The Paper Clip War-Conclusion

Montessori believed in telling stories to spark interest in learning. One of the best ways to share your heritage with your child is tell true stories about your family. Here is the third part of a series of my mother’s story during WWII in Norway that she told to me.

Shortly, after the occupation we found out what happened when we passively and actively resisted the German authority. Any person who was considered a threat or a danger to the German cause was imprisoned at the Stavanger jail and later sent to the concentration camps. Some of the first people who were sent to the concentration camps were teachers, ministers, American citizens, newspaper editors and journalists. Anyone, who could undermine the German’s power, was first on the list to go to the concentration camps.

Personally, several people I knew were sent to the camps. They were not powerful adults, but children. When the Germans invaded Norway my American cousins, Olle and Irene, were living with my Grandma because of the financial hardship their parents had during The Great Depression in America. Their Quisling Norwegian relative betrayed them to the Nazis. Olle was 16 and Irene was 15. Their crime was that they were American citizens. They were immediately sent to Grini Concentration Camp.
My Uncle Torjus worked in a newspaper and badgered the Quisling head editor about taking his niece and nephew to aconcentration camp. Uncle Torjus would not rest until my cousins were released. Irene came home after several months and Olle came back six months later. Olle had been big and jolly but he was now sober and very thin. Both he and Irene would never talk about the horrors they must have gone through. We were so very thankful that they were back home. We knew that people in Norwegian concentration camps were eventually sent to concentration camps in Germany.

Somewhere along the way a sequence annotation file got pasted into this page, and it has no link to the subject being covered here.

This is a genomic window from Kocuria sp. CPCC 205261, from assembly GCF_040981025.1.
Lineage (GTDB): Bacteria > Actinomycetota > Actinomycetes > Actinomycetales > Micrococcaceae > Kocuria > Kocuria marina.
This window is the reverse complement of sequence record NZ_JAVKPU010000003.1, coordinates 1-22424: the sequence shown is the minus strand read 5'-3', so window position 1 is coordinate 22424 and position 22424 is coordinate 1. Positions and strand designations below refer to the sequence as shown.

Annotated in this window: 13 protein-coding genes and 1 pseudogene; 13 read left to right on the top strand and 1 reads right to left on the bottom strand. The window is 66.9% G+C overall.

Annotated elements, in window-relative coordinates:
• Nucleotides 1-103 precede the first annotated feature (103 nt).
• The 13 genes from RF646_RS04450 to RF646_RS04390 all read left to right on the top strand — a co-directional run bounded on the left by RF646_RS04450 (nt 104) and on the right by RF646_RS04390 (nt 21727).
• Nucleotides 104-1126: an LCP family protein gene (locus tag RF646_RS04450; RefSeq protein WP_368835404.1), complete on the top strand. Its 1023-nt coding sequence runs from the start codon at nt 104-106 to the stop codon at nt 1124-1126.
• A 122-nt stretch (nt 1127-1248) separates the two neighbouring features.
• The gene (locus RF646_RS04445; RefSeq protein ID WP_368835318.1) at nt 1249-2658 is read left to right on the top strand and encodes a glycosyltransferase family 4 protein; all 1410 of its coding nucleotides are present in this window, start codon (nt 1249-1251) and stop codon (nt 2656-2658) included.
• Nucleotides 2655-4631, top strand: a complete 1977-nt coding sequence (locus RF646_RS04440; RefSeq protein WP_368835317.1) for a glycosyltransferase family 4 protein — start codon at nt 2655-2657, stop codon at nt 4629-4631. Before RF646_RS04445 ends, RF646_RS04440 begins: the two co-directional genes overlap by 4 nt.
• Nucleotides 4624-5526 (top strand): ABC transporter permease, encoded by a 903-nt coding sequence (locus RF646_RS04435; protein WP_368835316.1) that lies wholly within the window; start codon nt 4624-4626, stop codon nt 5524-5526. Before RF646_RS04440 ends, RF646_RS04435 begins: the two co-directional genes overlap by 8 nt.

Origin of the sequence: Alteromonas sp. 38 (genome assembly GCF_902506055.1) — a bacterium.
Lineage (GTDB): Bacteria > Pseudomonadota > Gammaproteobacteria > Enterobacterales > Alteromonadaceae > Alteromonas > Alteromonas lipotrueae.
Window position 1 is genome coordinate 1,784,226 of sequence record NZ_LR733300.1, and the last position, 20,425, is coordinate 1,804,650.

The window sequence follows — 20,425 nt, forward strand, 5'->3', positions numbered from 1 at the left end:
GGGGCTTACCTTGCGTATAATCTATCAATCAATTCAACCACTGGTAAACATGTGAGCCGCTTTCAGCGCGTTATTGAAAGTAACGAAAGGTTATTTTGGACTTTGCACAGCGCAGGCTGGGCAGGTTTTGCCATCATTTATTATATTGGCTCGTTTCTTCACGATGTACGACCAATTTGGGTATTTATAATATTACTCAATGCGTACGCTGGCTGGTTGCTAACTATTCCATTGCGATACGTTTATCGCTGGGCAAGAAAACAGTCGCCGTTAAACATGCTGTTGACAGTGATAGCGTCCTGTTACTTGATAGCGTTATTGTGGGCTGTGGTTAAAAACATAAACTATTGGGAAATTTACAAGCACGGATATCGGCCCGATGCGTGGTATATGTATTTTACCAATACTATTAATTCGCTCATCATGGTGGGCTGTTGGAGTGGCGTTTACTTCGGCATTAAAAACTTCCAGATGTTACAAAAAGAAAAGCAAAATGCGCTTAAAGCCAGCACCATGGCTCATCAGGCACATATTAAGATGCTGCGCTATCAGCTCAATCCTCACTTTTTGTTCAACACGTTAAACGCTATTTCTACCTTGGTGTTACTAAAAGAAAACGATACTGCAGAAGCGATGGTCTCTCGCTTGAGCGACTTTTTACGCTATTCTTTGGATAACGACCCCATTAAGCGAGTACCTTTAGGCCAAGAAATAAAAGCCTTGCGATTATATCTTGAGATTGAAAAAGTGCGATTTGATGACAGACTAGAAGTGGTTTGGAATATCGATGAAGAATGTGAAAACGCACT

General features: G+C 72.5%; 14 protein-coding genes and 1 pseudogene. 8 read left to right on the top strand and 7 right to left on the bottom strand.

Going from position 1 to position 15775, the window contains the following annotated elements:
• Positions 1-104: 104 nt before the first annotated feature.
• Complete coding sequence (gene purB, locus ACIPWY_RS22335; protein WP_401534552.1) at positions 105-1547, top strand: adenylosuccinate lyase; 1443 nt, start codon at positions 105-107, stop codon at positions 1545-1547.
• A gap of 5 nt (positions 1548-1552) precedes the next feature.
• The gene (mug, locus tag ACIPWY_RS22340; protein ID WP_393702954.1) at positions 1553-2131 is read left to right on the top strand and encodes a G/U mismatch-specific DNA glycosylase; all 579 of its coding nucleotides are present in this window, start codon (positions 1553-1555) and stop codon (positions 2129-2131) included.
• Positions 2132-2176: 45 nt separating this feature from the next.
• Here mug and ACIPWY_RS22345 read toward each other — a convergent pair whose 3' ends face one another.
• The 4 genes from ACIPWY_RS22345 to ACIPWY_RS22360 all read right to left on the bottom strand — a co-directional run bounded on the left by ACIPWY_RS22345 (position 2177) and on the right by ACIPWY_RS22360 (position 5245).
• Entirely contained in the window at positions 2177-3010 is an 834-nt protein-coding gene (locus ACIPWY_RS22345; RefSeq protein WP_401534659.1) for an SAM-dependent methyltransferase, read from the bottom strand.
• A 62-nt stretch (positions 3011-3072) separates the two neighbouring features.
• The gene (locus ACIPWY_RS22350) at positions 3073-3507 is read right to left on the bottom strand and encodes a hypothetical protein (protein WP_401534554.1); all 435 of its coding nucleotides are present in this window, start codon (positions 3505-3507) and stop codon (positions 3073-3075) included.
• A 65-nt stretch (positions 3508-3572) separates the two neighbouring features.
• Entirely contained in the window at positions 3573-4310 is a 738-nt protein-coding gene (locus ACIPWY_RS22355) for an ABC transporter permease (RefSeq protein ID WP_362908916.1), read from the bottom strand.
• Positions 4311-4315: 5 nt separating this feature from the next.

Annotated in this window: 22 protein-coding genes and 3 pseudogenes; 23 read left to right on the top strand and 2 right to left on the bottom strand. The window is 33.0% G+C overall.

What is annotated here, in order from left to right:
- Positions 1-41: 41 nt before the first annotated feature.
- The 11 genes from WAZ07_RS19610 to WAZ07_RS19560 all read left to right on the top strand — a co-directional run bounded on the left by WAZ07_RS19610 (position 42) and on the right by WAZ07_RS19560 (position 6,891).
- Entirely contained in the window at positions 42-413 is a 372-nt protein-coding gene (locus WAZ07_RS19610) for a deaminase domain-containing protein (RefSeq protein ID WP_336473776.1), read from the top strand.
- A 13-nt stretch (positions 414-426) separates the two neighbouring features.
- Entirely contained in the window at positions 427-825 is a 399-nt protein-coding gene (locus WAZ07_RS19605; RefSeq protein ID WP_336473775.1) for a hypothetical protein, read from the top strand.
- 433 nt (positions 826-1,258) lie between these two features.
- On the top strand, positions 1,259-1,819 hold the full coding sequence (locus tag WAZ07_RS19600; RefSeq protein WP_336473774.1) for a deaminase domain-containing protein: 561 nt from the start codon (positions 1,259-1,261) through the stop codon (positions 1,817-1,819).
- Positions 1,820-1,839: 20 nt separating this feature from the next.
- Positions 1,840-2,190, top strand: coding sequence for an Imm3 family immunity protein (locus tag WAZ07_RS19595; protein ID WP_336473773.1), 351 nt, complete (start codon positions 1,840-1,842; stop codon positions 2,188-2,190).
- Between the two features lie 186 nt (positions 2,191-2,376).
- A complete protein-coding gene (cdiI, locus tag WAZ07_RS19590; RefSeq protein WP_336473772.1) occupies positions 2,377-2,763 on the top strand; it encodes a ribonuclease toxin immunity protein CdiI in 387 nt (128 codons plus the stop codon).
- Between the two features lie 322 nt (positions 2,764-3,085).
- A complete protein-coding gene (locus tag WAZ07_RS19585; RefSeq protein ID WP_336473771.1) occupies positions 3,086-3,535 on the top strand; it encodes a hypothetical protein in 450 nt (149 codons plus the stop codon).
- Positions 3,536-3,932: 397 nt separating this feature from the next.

In spite of the darkness and oppression from the occupation we experienced the joys of our youth. We were not permitted to have youth rallies, gatherings, and even dances. Nevertheless, we found a way to have fun together and meet. We would covertly pass around a small piece of paper with a date and place to meet for a dance. We kept very quiet about what we were doing and talked very little. We never wanted to be over heard by the wrong person.

My first date was at one of these defiant youth dances. I was 16 and had biked 60 miles to the country to pick up food for my family. It was considered sabotage to get extra food although we were hungry. My boyfriend, Odd, picked me up there on his bike. I sat on his handlebars, holding his hand, snuggling next to his cheek. A local farmer had opened up his barn for the dance. There were wall to wall kids packed into the barn. We were so excited to disobey the Nazi regime that we didn’t care there was barely room to dance. It felt great to have fun and get away from the hard work of surviving the war. I loved the feeling of freedom when we loyal young people gathered together without the constant watchful eyes of the enemy scrutinizing our lives.